The Environmental Protection Agency (EPA) regulates and enforces indoor air quality standards in the United States. The EPA has several regulations and guidelines for indoor air quality:
- The Clean Air Act: The Clean Air Act is a federal law that sets national standards for both indoor and outdoor air quality.
- Indoor air quality guidelines: The EPA provides recommendations for maximum levels of indoor air pollutants (e.g., radon, particulate matter 2.5 (PM2.5), and carbon dioxide (CO2)). These guidelines are meant to protect public health and provide a basis of future regulations and standards.
- Indoor air quality regulations: The EPA has several regulations related to indoor air quality (e.g., radon in drinking water, lead-based paint, and asbestos in buildings).
- Voluntary programs: The EPA also offers several voluntary programs to help improve indoor air quality. One example is the Indoor Air Quality Tools for Schools program. This provides guidance to maintain good indoor air quality in schools.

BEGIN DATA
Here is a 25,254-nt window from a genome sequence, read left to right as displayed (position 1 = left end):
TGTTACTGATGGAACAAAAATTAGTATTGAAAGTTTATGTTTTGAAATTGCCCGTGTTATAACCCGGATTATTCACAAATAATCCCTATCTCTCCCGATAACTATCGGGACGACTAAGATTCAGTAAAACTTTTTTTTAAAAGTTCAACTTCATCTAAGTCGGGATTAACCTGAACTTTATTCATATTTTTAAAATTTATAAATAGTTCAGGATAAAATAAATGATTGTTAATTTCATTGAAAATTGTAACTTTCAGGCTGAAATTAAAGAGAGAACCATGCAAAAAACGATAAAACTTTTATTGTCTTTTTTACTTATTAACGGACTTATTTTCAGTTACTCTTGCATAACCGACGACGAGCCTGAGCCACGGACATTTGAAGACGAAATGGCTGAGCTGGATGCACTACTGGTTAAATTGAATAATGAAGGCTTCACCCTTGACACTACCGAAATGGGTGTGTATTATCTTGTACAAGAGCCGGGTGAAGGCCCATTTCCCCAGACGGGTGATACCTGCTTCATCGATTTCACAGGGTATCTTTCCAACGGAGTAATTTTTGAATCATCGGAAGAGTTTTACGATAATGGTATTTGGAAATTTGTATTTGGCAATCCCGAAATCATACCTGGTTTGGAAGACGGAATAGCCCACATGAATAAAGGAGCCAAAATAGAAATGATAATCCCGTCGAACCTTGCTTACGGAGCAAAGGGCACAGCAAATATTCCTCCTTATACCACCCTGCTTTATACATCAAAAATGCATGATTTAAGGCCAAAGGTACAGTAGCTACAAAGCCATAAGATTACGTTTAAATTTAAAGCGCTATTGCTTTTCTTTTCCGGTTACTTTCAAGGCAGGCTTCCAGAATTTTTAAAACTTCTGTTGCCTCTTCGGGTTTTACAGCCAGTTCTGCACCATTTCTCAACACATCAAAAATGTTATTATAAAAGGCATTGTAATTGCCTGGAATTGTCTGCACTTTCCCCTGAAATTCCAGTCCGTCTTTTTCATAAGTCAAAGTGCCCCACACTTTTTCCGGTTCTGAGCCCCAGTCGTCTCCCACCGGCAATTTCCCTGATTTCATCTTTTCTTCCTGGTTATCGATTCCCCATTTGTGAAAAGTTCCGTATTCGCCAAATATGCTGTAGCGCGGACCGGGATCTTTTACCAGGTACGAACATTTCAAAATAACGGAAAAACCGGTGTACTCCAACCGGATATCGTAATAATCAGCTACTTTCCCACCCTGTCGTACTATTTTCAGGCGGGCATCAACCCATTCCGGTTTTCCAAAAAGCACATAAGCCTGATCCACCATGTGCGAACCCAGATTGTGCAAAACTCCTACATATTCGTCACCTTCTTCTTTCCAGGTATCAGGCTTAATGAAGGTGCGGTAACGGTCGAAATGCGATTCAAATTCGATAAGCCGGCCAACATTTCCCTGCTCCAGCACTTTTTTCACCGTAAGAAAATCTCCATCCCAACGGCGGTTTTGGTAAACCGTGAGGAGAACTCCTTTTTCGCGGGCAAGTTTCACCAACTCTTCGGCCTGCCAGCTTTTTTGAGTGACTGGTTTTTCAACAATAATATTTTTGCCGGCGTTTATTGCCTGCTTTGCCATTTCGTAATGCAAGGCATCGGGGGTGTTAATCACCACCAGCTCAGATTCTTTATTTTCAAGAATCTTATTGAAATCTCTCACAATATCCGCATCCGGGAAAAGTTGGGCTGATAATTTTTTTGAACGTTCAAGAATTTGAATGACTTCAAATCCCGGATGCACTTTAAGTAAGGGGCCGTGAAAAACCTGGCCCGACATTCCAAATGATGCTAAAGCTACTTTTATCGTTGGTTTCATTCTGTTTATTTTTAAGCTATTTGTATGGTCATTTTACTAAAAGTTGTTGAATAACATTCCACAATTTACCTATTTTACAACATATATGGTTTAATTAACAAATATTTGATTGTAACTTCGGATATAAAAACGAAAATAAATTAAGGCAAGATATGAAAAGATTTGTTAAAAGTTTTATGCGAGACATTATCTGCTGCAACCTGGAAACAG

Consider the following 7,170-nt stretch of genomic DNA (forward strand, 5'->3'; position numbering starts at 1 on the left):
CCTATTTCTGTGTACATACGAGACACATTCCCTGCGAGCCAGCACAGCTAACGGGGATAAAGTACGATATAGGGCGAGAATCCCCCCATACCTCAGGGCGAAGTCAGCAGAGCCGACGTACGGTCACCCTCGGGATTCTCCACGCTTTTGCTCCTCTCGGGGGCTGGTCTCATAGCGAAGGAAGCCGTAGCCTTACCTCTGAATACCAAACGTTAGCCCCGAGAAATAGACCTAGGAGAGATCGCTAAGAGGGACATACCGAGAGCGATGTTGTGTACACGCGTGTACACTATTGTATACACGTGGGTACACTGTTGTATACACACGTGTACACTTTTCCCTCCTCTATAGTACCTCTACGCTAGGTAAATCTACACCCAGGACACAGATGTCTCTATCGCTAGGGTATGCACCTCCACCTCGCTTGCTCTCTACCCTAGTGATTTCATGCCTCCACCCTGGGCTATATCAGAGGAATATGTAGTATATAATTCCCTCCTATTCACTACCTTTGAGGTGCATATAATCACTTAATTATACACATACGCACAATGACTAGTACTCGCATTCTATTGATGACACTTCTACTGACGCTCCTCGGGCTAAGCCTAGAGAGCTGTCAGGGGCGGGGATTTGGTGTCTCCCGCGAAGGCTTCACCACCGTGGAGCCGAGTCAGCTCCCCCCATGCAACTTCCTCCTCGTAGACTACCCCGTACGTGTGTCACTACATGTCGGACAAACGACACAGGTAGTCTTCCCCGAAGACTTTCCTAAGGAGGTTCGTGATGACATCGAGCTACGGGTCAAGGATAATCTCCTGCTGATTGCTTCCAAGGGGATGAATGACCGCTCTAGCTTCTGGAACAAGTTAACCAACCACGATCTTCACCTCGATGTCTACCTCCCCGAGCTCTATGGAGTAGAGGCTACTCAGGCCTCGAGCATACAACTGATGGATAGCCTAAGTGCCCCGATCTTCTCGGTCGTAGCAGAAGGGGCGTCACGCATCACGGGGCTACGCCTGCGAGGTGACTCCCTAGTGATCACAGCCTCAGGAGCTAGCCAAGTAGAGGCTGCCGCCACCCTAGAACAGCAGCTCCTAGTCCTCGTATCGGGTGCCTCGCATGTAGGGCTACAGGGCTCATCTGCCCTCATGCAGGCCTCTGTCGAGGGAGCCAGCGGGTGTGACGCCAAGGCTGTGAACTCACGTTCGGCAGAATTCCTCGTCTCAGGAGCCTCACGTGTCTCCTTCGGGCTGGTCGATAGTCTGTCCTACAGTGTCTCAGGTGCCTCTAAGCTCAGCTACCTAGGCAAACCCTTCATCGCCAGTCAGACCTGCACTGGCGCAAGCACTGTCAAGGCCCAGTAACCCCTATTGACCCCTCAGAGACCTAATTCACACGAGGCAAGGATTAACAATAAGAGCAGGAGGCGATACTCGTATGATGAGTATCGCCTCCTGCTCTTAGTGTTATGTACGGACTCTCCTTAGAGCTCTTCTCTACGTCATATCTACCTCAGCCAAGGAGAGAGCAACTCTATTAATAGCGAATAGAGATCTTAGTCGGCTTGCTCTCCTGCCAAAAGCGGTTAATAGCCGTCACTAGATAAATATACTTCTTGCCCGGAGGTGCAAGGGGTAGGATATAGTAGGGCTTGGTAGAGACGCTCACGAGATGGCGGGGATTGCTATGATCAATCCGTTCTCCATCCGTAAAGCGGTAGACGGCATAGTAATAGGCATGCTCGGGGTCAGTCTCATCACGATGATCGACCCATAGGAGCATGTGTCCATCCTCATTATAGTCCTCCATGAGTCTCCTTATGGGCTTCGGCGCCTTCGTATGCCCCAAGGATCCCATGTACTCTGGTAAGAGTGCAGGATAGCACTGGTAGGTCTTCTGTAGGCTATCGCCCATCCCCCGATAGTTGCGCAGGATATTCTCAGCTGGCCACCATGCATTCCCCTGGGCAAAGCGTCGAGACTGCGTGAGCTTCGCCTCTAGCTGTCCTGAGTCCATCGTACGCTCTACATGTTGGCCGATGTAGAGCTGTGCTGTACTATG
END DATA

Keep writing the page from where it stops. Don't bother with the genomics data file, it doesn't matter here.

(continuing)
The EPA also provides resources for building owners, facility managers, and the public on how to improve indoor air quality.
While the EPA sets guidelines and regulations related to indoor air quality, it does not have direct authority to regulate indoor air quality in most residential and commercial buildings. Instead, the duty to maintain good indoor air quality often falls on building owners, facility managers, and occupants. However, the EPA can provide technical assistance and enforcement support to address indoor air quality problems in certain cases (e.g., environmental contamination or violations of federal regulations).